It sounds silly for most of us trained to dismiss the rants of the ultra-right-wing blogosphere, but Google is not so dismissive. The sheer number of cross-linked anti-Greenpeace blogs far surpasses the handful of pro-environment, pro-Greenpeace blogs.
Within a couple of days of publishing a post by an angry activist arrested for civil disobedience against CO2 polluters in India, Daily Kos reports that Google search results for key phrases in the post were nearly totally dominated by anti-climate "bloggers" who, acting as one highly trained army, beat one consistent false message into the ground — that Greenpeace is advocating violence.
Everyone familiar with the history of propaganda knows that the one who is able to repeat his message more wins — if that message is true or false. And truth be told, those on the side of truth are generally LESS motivated to bleat their message ad nauseam because, well, they are telling the truth and the truth SHOULD speak for itself.
But is doesn't. It never has, and it never will, and if anything the Internet has made the potential for false propaganda to be disseminated more broadly, more quickly, as evidenced by the reaction to the latest Greenpeace vids.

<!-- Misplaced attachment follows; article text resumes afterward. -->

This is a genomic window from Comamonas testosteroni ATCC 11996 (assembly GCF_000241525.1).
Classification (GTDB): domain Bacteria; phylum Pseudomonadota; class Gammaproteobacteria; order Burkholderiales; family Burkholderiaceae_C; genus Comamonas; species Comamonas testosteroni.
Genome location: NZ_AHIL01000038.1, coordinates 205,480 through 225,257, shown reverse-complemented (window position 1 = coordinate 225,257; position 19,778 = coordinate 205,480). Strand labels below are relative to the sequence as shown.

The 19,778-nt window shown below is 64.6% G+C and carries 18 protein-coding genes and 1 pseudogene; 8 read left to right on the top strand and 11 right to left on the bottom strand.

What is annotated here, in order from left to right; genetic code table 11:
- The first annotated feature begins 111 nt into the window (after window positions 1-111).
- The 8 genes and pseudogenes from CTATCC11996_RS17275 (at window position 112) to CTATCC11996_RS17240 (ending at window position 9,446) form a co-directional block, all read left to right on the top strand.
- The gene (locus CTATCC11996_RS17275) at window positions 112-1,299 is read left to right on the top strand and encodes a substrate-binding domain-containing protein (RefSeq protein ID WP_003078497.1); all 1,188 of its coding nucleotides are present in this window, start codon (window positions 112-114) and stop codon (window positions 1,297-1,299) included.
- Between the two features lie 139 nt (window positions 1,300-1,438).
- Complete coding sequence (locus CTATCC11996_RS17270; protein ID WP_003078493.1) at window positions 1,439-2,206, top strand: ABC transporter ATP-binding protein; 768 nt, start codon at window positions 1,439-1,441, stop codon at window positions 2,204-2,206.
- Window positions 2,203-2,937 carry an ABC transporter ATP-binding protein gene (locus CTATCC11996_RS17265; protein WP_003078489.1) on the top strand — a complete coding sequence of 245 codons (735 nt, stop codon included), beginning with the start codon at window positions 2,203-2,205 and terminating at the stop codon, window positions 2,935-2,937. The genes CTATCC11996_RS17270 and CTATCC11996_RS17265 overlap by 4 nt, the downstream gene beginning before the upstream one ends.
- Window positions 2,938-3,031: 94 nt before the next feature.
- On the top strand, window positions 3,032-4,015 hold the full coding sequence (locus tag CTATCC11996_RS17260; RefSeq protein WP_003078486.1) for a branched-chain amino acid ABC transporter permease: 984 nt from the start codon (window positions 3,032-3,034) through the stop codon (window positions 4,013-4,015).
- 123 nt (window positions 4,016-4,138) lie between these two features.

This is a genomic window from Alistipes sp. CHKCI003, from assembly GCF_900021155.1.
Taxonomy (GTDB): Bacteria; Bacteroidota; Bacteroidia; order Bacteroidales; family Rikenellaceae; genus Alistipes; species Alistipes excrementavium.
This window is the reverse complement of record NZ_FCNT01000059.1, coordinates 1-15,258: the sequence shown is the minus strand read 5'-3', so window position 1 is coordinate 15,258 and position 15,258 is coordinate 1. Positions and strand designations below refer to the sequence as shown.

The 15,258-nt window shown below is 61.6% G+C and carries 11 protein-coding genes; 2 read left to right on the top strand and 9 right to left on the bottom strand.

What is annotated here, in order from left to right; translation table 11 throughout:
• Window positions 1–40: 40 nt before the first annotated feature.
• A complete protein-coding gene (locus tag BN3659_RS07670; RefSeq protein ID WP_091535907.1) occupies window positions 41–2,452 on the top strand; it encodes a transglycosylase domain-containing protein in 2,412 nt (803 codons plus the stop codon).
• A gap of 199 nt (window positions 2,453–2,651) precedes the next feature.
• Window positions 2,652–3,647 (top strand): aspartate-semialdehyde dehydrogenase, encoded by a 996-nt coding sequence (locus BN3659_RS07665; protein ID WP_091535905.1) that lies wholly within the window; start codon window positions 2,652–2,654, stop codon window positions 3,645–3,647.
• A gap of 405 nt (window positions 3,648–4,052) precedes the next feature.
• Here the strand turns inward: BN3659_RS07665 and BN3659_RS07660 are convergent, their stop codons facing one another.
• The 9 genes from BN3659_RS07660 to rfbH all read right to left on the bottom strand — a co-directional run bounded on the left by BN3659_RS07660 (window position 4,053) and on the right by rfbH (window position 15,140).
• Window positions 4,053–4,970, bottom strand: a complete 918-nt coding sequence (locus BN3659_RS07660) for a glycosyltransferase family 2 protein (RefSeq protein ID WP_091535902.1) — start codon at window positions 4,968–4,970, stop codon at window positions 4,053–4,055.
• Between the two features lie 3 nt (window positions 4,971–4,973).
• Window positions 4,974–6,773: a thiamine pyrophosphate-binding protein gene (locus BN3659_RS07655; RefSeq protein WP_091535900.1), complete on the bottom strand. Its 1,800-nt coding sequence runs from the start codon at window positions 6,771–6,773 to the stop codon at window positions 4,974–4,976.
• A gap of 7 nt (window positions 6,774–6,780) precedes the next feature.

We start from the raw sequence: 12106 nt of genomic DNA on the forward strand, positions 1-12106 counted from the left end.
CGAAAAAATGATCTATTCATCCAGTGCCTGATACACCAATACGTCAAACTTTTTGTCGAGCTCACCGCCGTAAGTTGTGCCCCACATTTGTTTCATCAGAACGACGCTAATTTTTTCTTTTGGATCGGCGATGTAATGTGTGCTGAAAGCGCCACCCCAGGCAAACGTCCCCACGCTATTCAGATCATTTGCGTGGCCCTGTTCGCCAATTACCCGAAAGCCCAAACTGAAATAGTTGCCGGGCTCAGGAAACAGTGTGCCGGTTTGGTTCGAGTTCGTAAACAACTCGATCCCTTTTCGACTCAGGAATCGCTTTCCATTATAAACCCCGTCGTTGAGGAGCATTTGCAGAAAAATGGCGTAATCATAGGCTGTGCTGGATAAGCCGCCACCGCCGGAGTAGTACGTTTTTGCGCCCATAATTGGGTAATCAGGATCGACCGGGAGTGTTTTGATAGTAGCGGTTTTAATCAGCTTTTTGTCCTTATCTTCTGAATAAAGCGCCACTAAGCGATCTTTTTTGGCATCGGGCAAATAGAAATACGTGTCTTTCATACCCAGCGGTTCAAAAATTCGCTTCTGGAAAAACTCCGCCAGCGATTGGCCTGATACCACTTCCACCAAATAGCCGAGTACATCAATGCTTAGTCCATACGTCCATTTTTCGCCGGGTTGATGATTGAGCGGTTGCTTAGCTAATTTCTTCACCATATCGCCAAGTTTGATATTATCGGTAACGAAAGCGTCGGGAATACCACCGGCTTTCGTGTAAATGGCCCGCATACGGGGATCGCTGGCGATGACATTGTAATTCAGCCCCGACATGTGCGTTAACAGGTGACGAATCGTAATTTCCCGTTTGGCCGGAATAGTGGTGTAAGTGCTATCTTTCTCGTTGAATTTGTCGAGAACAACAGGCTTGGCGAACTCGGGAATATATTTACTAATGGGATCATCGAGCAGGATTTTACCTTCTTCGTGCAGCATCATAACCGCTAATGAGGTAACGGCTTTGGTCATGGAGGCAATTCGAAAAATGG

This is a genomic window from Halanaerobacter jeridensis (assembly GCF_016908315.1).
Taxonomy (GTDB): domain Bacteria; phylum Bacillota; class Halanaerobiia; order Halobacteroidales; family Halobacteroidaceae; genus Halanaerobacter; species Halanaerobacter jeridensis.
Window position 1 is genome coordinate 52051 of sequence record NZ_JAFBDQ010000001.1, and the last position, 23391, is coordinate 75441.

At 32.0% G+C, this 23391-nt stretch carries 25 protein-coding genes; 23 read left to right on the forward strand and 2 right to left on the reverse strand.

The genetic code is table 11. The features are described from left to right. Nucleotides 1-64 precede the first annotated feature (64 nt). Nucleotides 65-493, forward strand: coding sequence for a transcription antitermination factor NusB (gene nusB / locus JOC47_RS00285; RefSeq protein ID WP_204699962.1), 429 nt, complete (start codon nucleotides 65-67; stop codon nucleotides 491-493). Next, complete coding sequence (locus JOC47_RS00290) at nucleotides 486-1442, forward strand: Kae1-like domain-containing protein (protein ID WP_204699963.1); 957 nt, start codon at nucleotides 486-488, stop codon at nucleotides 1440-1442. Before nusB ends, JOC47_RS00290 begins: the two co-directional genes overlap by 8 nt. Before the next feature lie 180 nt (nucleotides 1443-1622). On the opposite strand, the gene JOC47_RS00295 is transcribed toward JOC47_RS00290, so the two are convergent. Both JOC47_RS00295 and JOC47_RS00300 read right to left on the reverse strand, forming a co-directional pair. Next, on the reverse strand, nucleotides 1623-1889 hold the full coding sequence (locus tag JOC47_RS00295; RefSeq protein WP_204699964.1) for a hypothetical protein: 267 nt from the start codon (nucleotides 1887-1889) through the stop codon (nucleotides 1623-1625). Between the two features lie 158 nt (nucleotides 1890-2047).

In response writer Brian Fitsgerald had this to say, and truer words were never spoken:
Rosa Parks was not a terrorist. Gandhi was not a terrorist. Law is made when law is broken, and truly big change seldom happens from within the system. Somebody has to throw the tea overboard to get things moving.
Similarly, the REAL climategate is not about scientists attempting to cover up data (a claim which now six months later has been completely disproved) but about corporations funding disinformation about climate science.
In this topsy-turvy world we now find ourselves in, we should be thankful that organizations like Greenpeace are here to keep it real. Here's their latest video, which debuts a cool and appropriately edgy look for one organization that will never stop rocking the boat, no matter how hot it gets:
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